You can even go beyond, and add a custom image to your Growl notification using the growlnotify –image flag. For more on that just run


growlnotify --help

Differences among languages: True untranslatability

via Differences among languages: True untranslatability.

ROMAN JAKOBSON, a linguist, is credited with the notion that languages differ not so much in what they can express as what they must express. The common trope that language X has no word for Y is usually useless (it usually means language X uses several words instead of one for Y). But languages do differ significantly in what they force speakers to express, something Lera Boroditsky talks about often in support of the “linguistic relativity” hypothesis.

I was thinking of this today when on the subway, I saw a young man whose shoulder bag bore six red buttons, with “I am loved” written in white, identical except that each was in a different language. They look like this. (I later learned that this is an old campaign that began with the Helzberg Diamond company.)

What struck me was that three of the buttons identified him as female: soy amada (Spanish), io sono amata (Italian) and sou amada (Portuguese). In each, the past participle of “to love” (amar/amare) must agree with the loved thing, and the -a is a feminine ending. The young chap should have had soy amado etc. The poor button-makers had to pick one or the other, and chose feminine.

The German forced no such choice: a man or a woman can say Ich bin geliebt, as the young commuter’s pin did. And Russian doesn’t require it either, but the translation is menya lyubyat, “they love me”.  

And Russian (more than most languages) forces a bunch of other distinctions on English speakers. The average verb of motion requires you to express whether you’re going by vehicle or foot, one-direction or multidirectionally, and in the past tense, makes you include an ending for your own gender. So “I went” would, in one Russian word (khodila, say), express “I [a female] went [by foot] [and I came back].” If you don’t want to express all of that, tough luck. You have to. Jakobson himself was Russian. Perhaps his native language led him to the insight above; learning the English verb go might have had the Russian wondering “that’s it? By what means? There and back, or what? We would never put up with this in Russian.”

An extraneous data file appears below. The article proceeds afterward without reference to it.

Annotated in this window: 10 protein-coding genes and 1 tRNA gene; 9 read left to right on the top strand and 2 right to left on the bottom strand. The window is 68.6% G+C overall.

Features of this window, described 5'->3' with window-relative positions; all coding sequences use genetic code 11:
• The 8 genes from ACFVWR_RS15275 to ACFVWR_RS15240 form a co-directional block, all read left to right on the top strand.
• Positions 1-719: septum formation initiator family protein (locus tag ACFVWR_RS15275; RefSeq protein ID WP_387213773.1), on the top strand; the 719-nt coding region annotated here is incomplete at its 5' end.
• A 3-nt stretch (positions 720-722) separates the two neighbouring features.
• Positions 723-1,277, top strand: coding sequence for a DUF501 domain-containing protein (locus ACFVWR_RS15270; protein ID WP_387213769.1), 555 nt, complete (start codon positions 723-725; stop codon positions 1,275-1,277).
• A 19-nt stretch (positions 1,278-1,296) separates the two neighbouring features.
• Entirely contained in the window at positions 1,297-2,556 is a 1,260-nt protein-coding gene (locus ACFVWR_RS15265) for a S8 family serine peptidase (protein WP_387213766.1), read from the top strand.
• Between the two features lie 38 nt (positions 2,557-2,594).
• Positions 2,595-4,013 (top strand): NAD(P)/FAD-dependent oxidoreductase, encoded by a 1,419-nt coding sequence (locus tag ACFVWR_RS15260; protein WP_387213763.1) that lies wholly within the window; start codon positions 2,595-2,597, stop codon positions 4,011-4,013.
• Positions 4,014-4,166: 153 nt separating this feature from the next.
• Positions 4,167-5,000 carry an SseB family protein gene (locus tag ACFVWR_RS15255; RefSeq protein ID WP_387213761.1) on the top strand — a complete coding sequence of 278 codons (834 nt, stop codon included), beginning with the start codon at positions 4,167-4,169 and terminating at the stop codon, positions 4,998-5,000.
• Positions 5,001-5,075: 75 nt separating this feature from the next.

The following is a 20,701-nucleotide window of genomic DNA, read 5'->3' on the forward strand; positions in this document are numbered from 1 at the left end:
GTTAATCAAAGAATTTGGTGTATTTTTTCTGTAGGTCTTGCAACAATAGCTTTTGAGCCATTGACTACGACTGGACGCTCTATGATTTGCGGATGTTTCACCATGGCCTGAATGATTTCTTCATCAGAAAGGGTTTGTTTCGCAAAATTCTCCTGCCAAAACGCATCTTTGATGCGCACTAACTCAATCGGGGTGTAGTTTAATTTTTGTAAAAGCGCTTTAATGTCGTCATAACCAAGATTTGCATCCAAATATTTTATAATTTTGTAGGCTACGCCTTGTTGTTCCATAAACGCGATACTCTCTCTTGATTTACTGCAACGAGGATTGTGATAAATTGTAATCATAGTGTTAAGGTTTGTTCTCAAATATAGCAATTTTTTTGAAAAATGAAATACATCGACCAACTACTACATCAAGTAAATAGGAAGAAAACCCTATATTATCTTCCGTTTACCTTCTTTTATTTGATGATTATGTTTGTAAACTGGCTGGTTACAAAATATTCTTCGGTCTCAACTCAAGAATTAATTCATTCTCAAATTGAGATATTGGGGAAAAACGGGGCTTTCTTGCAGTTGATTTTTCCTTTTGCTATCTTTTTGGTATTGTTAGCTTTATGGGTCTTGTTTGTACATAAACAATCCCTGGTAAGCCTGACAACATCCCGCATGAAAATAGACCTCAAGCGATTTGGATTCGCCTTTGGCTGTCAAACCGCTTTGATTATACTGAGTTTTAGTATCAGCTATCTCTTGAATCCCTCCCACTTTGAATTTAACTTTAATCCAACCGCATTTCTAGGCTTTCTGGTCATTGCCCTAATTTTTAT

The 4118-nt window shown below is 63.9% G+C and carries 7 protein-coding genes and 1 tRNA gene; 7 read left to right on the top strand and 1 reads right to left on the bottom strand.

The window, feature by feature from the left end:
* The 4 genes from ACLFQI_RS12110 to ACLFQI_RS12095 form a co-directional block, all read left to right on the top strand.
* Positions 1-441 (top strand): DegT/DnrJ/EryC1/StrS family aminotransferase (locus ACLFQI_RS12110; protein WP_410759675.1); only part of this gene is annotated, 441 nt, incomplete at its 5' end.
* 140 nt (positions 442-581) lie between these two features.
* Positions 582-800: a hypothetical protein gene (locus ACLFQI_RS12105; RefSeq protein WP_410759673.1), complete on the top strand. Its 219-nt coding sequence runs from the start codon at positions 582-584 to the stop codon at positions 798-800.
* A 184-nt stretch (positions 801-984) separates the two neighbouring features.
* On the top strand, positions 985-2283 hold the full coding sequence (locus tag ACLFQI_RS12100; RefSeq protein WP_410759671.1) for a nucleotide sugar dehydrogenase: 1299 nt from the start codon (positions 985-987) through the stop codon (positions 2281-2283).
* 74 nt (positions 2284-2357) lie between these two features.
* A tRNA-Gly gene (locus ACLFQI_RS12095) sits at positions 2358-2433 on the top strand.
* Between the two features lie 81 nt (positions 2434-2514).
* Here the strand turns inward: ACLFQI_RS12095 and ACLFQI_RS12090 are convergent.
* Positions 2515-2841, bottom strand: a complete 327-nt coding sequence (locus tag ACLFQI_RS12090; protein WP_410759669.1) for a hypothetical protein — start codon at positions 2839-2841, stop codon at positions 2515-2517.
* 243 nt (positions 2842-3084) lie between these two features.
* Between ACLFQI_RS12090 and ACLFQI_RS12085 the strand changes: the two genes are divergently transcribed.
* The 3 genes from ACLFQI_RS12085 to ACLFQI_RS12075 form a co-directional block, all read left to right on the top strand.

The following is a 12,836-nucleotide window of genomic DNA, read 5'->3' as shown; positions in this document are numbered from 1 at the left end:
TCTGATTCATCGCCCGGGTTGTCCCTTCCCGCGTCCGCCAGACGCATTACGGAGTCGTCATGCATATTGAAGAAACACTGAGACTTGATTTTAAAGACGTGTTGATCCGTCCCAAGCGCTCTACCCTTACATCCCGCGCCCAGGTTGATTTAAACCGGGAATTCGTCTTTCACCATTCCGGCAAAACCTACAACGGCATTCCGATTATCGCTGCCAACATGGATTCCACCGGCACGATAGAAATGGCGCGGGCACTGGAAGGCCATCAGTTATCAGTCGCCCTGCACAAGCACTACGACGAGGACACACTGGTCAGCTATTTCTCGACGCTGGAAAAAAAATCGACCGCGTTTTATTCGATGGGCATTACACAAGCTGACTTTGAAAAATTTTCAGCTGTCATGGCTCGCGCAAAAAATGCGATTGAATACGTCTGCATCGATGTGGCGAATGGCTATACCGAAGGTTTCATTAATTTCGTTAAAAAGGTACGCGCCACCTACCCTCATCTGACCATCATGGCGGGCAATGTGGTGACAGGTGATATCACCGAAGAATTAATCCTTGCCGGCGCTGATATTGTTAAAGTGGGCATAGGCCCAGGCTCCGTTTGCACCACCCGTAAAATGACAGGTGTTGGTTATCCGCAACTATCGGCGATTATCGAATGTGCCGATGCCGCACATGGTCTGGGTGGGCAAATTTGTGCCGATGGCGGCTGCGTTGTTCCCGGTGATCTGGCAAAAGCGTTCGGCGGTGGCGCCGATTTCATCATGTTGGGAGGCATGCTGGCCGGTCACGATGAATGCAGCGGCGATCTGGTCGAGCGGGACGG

When most people tell you some very unusual word “can’t be translated”, they usually mean words like these “Relationship words that aren’t translatable into English”: shockingly specific single words in other languages like mamihlapinatapei, which is apparently Yagan for “the wordless yet meaningful look shared by two people who desire to initiate something, but are both reluctant to start.” But of course mamihlapinatapei is translatable into English. It’s ”the wordless yet meaningful look shared by two people who desire to initiate something, but are both reluctant to start.” Needing several words for one isn’t the same as untranslatability. 

What really can’t be translated properly is “go” into Russian, or “loved” into Spanish, not because the English words are too specific but because they’re too vague. Those languages force you to say much more, meaning the poor Helzberg Diamond people can’t make a single button reading “I am loved” in Spanish for both men and women.  The traditional idea of “can’t be translated” has the facts exactly backwards. Who knew that the truly untranslatable words were those that say the least?

Peers, review your actions (timeshighereducation.co.uk)

"It’s a well-rehearsed truth that the government funds research; academics do the work, write the papers and give them to a publisher (often paying the publisher for the privilege); other researchers edit the papers, usually for no fee; other researchers provide peer review gratis; yet somehow the publisher ends up owning the result of the whole process – only to sell copies back to the researchers who did the work and the citizens who funded it."

That about sums it up.

Peers, review your actions
http://www.timeshighereducation.co.uk/story.asp?sectioncode=26&c=1&storycode=417576